Graffham Down Work Party

Saturday 29 November 2014

Wivelsfield Green Sussex, Saturday afternoon: While up a ladder pruning an apple apply tree I was very surprised to see this butterfly land on the trunk of a nearby oak. I climbed down the ladder got my camera and went back up.
Not having any real knowledge of butterfly species I used your site to establish what it was - a Peacock apparently. Apologies if photo is not crisp, I was 12ft up a ladder and several feet away from the subject when I took it. (David Gibbs)
Absolutely no need to apologise and yes you are correct, of course, in your identification. ed.

Friday 28 November 2014

Camera shy Red Admiral darting around a large pine near Micks Cross, St Leonard's Forest, Horsham. (Patrick Moore)

Recent news:

Wednesday 26 November, Horns Cross: David Burrows was pleased to find this Slender Burnished Brass in his trap his morning and with southerly winds still blowing maybe some more migrants might turn up. (Keith Alexander)

Monday 24 November: 1 x Small White seen flying near bungalow in Pevensey Road, Polegate, East Sussex at 12.25pm, a bit of a late one. (Peter Farrant)

Wednesday 26 November 2014

This morning 3 Sussex BC members (Garry Philpott, Neil Hulme and myself) joined 4 Murray Downland Trust members at Heyshott escarpment for foggy views and more clearance work at this prime Duke of Burgundy site. New volunteers always welcome at our Wed (sometimes Tues) am work parties, please contact me for details: knightct(at)yahoo.com. (Colin Knight murraydownlandtrust.blogspot.co.uk)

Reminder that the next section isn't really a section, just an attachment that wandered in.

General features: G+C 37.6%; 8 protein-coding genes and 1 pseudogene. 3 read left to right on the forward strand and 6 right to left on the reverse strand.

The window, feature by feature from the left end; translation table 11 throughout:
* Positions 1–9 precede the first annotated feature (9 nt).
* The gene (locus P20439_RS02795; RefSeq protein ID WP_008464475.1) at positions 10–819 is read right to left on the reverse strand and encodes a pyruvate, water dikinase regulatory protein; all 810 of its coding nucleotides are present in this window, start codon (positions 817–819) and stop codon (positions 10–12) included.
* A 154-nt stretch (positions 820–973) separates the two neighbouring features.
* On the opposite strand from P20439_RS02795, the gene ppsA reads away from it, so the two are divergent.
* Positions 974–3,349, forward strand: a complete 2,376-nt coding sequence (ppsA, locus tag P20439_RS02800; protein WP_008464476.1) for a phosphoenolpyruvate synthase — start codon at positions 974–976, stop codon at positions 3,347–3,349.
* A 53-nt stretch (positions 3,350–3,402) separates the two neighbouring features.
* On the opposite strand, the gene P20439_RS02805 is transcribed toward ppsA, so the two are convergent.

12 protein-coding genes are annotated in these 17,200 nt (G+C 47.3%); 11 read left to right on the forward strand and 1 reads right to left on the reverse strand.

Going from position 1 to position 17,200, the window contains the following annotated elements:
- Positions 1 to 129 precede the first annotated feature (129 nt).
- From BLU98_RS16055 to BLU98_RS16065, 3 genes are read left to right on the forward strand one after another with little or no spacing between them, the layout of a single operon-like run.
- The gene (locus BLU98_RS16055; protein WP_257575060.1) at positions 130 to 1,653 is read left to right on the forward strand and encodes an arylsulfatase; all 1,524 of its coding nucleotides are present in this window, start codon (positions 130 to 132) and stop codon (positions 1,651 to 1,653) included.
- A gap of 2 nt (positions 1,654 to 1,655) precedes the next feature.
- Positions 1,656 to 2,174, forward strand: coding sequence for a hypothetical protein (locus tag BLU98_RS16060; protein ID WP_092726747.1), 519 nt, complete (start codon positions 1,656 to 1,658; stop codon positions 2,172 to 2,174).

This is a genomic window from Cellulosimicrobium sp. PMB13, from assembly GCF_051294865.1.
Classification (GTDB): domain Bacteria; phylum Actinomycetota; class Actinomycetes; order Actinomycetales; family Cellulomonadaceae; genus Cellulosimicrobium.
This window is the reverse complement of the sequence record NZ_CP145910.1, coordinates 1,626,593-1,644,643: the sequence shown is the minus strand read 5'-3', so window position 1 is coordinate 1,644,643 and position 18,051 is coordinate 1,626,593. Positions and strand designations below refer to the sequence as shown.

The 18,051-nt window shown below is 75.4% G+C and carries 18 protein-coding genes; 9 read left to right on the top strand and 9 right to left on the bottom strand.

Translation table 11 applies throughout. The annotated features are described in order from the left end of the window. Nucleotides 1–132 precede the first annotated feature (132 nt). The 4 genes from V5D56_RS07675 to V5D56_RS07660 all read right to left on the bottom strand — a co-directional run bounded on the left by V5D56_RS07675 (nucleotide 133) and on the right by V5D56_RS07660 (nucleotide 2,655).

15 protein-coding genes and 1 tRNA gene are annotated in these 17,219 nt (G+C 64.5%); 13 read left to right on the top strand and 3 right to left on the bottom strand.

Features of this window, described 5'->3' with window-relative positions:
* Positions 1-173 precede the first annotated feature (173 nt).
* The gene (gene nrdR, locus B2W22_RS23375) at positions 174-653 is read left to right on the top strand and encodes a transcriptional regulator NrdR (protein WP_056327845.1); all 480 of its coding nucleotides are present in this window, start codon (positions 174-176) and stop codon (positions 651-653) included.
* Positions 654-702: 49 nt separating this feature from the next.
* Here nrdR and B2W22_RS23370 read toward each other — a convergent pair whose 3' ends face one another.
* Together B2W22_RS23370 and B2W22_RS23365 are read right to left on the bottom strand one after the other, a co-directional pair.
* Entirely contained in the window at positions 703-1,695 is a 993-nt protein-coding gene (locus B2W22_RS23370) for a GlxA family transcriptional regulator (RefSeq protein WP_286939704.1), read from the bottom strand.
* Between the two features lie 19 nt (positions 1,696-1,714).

Monday 24 November 2014

Crawley Down - on a sunny calm day but temperature only 7C, after the weekend deluge just 1 Red Admiral seen in the garden. (Jonathan Ruff)

Friday 21 November 2014

The 2014 butterfly season may be over (apart from the odd Red Admiral here and there) but it's been a busy few weeks for the Sussex branch. On 8th November we held our 2014 members afternoon at Oathall Community College. Around 80 members attended the event and enjoyed talks by Professor Maurice Moss and a round up of the 2014 butterfly season by Michael Blencowe. Chairman Nigel Symington highlighted the conservation work that we have undertaken throughout the year. It always amazes me that for a relatively small conservation group we manage to make a big impact for butterflies and moths in Sussex. Mike Mullis sold wild flowers and Jamie Burston ran a stall selling his fantastic artwork. This year we also welcomed Paul Fosterjohn who had a stall selling his popular limited edition enamel butterfly badges which raised more money for Sussex BC. Speaking of which the raffle this year surpassed its usual standards - quality books, prints, chocolates and booze - there were a number of prizes which were actually worth winning. And, thanks to the generosity of the attendees, we succeeded in raising over 200 . I noticed the framed picture of Michael Blencowe remained on the prize table until near the end though and, it appears, is a less desirable prize than a packet of cheese footballs. Thank you to everyone who helped out on the day with setting up / teas and coffees / cakes and thanks to everyone who came along. Money raised at such events is soon converted into on-the-ground conservation work to help our butterflies and moths.
Recently we spent the day with a contractor on our reserves at Park Corner Heath and Rowland Wood. The rides in Rowland Wood have been mown and we are making some big changes at Park Corner Heath as we change the profile of the reserve. Join us on our next work party in the woods on December 14th and you'll see a big difference.